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On your next Kenya & Tanzania safari, be sure to carefully scan the surfaces of rivers and lakes for hints of hippos gliding in the depths below. These giants may lumber about a bit clumsily on the land, but once they are in the water they find a natural grace that is best explained by example. Whenever your safari exploration leads you along the river banks in Africa, you should watch for these creatures.

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Most of the time agama lizards are pretty inconspicuous creatures that are brown or gray in color. However, when mating season rolls around, the males turn brilliant shades of red and blue to catch the attention of their female counterparts. This unique quality has earned them many nicknames from “Rainbow Lizards” to “Spiderman Lizards.”

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Low-level fires are a natural but infrequent occurrence in rainforests, but due to industrialization, logging and other deforestation, the severity of forest fires is increasing. This may pose a serious threat to the plants and animals of these regions, and many scientists are concerned for the future of the Amazonian rainforest. The impact of forest fires on local bird populations in Brazil was the focus of a recent study conducted by researchers from the U.K. and Brazil.

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When you consider some of Latin America's greatest landmarks, it's no surprise that it's such a playground for the adventure seeker. Arenal Volcano, Machu Picchu, Iguazu Falls and the Mesoamerican Barrier Reef are just a few of the most notable landmarks.

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The passion flower is one of the few hundred endemic plant species of the Galapagos Islands. Passion flowers can be found in South American, but only those growing on the Galapagos are white — others are purple or red. The white flowers that bloom on the islands are the most common variant of the species, which has earned them the title of the official flower of the Galapagos.

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Superb starlings are some of the most colorful birds endemic to northeast Africa, but you will likely hear these birds long before you can spot them in the bushes of the Serengeti. The songbirds are very vocal and have a variety of different calls they use to communicate with one another. They likely need to be so loud to be heard above the group, as the starlings live in large flocks that can number well into the thousands.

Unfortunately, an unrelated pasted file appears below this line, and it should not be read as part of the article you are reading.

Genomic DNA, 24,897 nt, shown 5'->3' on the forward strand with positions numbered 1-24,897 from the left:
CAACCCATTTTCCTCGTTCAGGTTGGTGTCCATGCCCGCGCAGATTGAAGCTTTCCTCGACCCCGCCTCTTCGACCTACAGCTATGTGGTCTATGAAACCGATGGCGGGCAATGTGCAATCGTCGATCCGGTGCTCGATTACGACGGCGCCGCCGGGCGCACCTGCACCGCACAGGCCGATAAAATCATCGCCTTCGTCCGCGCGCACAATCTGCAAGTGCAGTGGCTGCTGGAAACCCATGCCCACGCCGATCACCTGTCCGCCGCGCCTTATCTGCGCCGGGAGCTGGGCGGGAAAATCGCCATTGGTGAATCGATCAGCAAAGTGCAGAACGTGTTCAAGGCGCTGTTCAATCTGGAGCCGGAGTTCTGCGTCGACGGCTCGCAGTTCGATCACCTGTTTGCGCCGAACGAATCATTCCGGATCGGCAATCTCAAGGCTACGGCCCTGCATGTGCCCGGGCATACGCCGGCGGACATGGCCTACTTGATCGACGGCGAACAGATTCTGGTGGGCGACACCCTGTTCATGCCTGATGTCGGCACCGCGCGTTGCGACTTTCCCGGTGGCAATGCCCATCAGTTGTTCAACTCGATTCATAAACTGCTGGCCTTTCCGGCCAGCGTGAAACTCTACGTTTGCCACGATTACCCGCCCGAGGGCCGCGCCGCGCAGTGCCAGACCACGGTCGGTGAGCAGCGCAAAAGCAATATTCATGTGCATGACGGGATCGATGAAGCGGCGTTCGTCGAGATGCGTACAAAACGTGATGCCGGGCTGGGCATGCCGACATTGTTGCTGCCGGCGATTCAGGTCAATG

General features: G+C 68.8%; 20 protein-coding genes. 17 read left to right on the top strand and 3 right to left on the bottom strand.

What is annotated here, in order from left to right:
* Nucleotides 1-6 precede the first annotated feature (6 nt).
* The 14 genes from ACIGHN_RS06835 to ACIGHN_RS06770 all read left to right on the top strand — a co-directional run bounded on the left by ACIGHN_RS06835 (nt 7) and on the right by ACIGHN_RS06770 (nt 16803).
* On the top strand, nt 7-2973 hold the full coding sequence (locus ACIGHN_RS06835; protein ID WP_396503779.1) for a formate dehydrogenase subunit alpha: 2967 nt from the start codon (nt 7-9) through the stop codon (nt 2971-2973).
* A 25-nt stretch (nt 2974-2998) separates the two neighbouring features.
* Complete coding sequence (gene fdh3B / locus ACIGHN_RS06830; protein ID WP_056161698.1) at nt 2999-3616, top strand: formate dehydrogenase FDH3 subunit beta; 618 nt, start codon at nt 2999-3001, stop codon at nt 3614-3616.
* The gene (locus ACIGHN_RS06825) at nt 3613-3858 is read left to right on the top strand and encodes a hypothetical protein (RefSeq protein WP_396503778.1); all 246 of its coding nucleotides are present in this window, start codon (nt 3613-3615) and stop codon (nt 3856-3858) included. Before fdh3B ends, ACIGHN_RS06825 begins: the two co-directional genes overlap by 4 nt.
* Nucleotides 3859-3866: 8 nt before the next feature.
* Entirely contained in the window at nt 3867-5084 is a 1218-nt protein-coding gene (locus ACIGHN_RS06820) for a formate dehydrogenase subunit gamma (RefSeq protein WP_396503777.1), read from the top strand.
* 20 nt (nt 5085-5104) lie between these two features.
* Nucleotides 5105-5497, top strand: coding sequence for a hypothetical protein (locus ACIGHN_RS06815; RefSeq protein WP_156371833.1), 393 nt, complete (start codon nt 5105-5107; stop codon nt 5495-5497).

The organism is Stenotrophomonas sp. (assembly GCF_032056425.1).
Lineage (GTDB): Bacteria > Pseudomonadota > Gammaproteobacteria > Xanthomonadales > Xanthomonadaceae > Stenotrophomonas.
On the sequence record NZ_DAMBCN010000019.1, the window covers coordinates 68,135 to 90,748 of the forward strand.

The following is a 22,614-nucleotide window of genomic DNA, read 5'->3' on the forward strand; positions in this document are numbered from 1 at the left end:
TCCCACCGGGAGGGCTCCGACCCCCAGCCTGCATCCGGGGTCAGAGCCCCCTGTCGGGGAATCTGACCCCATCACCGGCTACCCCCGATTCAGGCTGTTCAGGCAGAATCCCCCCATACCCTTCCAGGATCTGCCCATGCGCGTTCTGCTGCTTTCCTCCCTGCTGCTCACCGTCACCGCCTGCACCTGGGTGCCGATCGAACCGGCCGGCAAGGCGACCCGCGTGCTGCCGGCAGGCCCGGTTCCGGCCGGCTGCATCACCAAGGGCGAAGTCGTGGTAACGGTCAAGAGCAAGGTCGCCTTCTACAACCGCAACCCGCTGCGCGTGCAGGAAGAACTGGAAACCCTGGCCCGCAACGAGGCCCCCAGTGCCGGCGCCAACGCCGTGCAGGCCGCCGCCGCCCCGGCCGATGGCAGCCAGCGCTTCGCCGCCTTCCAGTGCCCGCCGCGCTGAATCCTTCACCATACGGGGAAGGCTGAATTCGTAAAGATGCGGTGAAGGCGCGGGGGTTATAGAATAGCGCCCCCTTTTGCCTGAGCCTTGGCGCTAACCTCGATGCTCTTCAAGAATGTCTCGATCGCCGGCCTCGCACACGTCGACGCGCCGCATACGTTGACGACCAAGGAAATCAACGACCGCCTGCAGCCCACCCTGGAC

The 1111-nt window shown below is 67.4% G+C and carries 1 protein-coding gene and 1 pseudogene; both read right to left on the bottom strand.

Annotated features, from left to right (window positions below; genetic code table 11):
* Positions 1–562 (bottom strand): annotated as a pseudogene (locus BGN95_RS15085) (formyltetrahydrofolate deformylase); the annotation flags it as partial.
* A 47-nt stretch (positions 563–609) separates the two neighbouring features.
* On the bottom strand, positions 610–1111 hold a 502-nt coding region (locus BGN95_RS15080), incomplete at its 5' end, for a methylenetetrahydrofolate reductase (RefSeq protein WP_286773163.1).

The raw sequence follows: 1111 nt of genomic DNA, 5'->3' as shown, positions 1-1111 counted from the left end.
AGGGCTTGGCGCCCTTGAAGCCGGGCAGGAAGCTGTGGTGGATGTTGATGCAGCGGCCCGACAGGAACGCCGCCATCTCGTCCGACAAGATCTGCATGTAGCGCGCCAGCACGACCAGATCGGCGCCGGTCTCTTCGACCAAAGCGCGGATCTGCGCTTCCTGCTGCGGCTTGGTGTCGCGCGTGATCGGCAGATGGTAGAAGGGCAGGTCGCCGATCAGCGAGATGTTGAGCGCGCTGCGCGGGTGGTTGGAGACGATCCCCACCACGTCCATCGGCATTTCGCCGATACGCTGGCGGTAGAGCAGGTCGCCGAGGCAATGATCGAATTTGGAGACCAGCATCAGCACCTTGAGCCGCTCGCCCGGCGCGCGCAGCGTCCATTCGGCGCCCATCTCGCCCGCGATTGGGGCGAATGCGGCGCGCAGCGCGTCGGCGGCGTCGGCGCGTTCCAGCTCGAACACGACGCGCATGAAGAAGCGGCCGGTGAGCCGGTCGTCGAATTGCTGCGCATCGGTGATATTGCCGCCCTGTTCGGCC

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The Galapagos Islands are legendary for their population of curious, approachable wildlife, and South Plaza island — one of the smallest in the chain — is a great place to see many of the Galapagos' endemic creatures.

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Ruins are an integral part of the culture of Latin America. It's hard to take a trip to Latin America and not see some type of ruins. Some of the world's most famous ruins can be found in here, including the Inca ruins in and around Machu Picchu and Chichen Itza in Mexico. However, there is more to the ruins of Latin America. Below you'll find three ruins in Latin America that you may not be so familiar with, but are worth a visit on your next trip.

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Lonesome George, the giant tortoise that became perhaps the best-known resident of Galapagos Islands passed away this past Sunday in his pen at the Charles Darwin Research Station. Scientists estimate that he was around 100 years old.

According to Galapagos National Park officials, Fausto Llerena, George’s keeper for 40 years, found him dead in his corral. With George’s passing, the Pinta Island subspecies of giant tortoise is now considered extinct.

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